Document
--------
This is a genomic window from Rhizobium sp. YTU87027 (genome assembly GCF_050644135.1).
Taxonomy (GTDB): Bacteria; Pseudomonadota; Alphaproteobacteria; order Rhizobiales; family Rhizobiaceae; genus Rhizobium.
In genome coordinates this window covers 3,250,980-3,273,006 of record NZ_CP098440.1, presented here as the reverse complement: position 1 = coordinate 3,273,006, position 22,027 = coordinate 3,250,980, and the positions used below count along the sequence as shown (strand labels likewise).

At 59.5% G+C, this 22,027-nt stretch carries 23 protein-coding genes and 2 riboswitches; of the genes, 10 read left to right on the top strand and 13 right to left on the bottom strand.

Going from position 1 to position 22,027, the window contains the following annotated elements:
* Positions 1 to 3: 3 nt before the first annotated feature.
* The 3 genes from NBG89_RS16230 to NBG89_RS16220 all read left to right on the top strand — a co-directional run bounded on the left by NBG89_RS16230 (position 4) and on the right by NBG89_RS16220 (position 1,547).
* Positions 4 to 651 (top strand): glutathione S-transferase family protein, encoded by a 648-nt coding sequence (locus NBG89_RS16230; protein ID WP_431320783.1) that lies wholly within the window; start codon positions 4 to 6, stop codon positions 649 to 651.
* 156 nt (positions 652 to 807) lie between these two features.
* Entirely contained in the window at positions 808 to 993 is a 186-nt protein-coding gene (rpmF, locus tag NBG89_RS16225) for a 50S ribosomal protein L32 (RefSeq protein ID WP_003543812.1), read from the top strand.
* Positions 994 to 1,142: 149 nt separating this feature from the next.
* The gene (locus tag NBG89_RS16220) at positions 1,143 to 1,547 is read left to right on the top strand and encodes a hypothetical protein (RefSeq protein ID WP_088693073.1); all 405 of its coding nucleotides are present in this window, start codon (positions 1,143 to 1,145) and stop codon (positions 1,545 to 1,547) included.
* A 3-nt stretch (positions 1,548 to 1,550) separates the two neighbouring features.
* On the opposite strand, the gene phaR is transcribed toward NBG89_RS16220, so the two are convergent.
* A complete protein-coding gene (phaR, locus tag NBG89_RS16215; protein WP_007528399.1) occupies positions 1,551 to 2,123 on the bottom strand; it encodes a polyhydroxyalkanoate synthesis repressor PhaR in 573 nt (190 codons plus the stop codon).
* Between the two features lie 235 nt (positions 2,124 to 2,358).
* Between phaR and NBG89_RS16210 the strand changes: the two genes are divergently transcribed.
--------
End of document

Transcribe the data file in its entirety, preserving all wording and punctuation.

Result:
This is a genomic window from Rhizobium sp. YTU87027 (genome assembly GCF_050644135.1).
Taxonomy (GTDB): Bacteria; Pseudomonadota; Alphaproteobacteria; order Rhizobiales; family Rhizobiaceae; genus Rhizobium.
In genome coordinates this window covers 3,250,980-3,273,006 of record NZ_CP098440.1, presented here as the reverse complement: position 1 = coordinate 3,273,006, position 22,027 = coordinate 3,250,980, and the positions used below count along the sequence as shown (strand labels likewise).

At 59.5% G+C, this 22,027-nt stretch carries 23 protein-coding genes and 2 riboswitches; of the genes, 10 read left to right on the top strand and 13 right to left on the bottom strand.

Going from position 1 to position 22,027, the window contains the following annotated elements:
* Positions 1 to 3: 3 nt before the first annotated feature.
* The 3 genes from NBG89_RS16230 to NBG89_RS16220 all read left to right on the top strand — a co-directional run bounded on the left by NBG89_RS16230 (position 4) and on the right by NBG89_RS16220 (position 1,547).
* Positions 4 to 651 (top strand): glutathione S-transferase family protein, encoded by a 648-nt coding sequence (locus NBG89_RS16230; protein ID WP_431320783.1) that lies wholly within the window; start codon positions 4 to 6, stop codon positions 649 to 651.
* 156 nt (positions 652 to 807) lie between these two features.
* Entirely contained in the window at positions 808 to 993 is a 186-nt protein-coding gene (rpmF, locus tag NBG89_RS16225) for a 50S ribosomal protein L32 (RefSeq protein ID WP_003543812.1), read from the top strand.
* Positions 994 to 1,142: 149 nt separating this feature from the next.
* The gene (locus tag NBG89_RS16220) at positions 1,143 to 1,547 is read left to right on the top strand and encodes a hypothetical protein (RefSeq protein ID WP_088693073.1); all 405 of its coding nucleotides are present in this window, start codon (positions 1,143 to 1,145) and stop codon (positions 1,545 to 1,547) included.
* A 3-nt stretch (positions 1,548 to 1,550) separates the two neighbouring features.
* On the opposite strand, the gene phaR is transcribed toward NBG89_RS16220, so the two are convergent.
* A complete protein-coding gene (phaR, locus tag NBG89_RS16215; protein WP_007528399.1) occupies positions 1,551 to 2,123 on the bottom strand; it encodes a polyhydroxyalkanoate synthesis repressor PhaR in 573 nt (190 codons plus the stop codon).
* Between the two features lie 235 nt (positions 2,124 to 2,358).
* Between phaR and NBG89_RS16210 the strand changes: the two genes are divergently transcribed.